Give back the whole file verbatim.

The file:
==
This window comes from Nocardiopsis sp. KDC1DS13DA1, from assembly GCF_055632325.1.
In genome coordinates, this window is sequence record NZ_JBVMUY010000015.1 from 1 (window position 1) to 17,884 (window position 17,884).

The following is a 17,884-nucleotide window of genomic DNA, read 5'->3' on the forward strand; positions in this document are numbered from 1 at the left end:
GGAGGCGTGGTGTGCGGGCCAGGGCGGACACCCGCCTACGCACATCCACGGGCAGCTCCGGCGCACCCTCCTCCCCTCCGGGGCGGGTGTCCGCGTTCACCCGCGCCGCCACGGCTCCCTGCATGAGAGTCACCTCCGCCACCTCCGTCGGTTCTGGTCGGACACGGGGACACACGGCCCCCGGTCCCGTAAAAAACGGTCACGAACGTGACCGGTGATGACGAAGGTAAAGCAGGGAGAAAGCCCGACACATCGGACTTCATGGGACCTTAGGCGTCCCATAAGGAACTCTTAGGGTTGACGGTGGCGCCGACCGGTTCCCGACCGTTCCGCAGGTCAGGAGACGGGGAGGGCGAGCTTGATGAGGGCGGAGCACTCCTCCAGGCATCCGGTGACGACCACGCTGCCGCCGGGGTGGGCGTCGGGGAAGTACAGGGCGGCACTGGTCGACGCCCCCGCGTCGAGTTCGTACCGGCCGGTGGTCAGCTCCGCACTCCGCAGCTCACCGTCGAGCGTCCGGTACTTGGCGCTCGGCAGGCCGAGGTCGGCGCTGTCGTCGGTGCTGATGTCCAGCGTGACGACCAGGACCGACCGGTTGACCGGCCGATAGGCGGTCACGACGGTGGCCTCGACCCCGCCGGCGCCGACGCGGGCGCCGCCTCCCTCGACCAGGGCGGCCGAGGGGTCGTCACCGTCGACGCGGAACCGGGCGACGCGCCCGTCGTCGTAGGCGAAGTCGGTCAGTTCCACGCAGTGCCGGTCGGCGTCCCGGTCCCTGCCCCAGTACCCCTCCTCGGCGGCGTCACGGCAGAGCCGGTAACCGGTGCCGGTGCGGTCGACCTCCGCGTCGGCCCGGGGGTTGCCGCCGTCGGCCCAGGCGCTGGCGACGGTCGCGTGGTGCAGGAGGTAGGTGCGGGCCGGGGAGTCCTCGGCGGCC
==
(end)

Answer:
This window comes from Nocardiopsis sp. KDC1DS13DA1, from assembly GCF_055632325.1.
In genome coordinates, this window is sequence record NZ_JBVMUY010000015.1 from 1 (window position 1) to 17,884 (window position 17,884).

The following is a 17,884-nucleotide window of genomic DNA, read 5'->3' on the forward strand; positions in this document are numbered from 1 at the left end:
GGAGGCGTGGTGTGCGGGCCAGGGCGGACACCCGCCTACGCACATCCACGGGCAGCTCCGGCGCACCCTCCTCCCCTCCGGGGCGGGTGTCCGCGTTCACCCGCGCCGCCACGGCTCCCTGCATGAGAGTCACCTCCGCCACCTCCGTCGGTTCTGGTCGGACACGGGGACACACGGCCCCCGGTCCCGTAAAAAACGGTCACGAACGTGACCGGTGATGACGAAGGTAAAGCAGGGAGAAAGCCCGACACATCGGACTTCATGGGACCTTAGGCGTCCCATAAGGAACTCTTAGGGTTGACGGTGGCGCCGACCGGTTCCCGACCGTTCCGCAGGTCAGGAGACGGGGAGGGCGAGCTTGATGAGGGCGGAGCACTCCTCCAGGCATCCGGTGACGACCACGCTGCCGCCGGGGTGGGCGTCGGGGAAGTACAGGGCGGCACTGGTCGACGCCCCCGCGTCGAGTTCGTACCGGCCGGTGGTCAGCTCCGCACTCCGCAGCTCACCGTCGAGCGTCCGGTACTTGGCGCTCGGCAGGCCGAGGTCGGCGCTGTCGTCGGTGCTGATGTCCAGCGTGACGACCAGGACCGACCGGTTGACCGGCCGATAGGCGGTCACGACGGTGGCCTCGACCCCGCCGGCGCCGACGCGGGCGCCGCCTCCCTCGACCAGGGCGGCCGAGGGGTCGTCACCGTCGACGCGGAACCGGGCGACGCGCCCGTCGTCGTAGGCGAAGTCGGTCAGTTCCACGCAGTGCCGGTCGGCGTCCCGGTCCCTGCCCCAGTACCCCTCCTCGGCGGCGTCACGGCAGAGCCGGTAACCGGTGCCGGTGCGGTCGACCTCCGCGTCGGCCCGGGGGTTGCCGCCGTCGGCCCAGGCGCTGGCGACGGTCGCGTGGTGCAGGAGGTAGGTGCGGGCCGGGGAGTCCTCGGCGGCC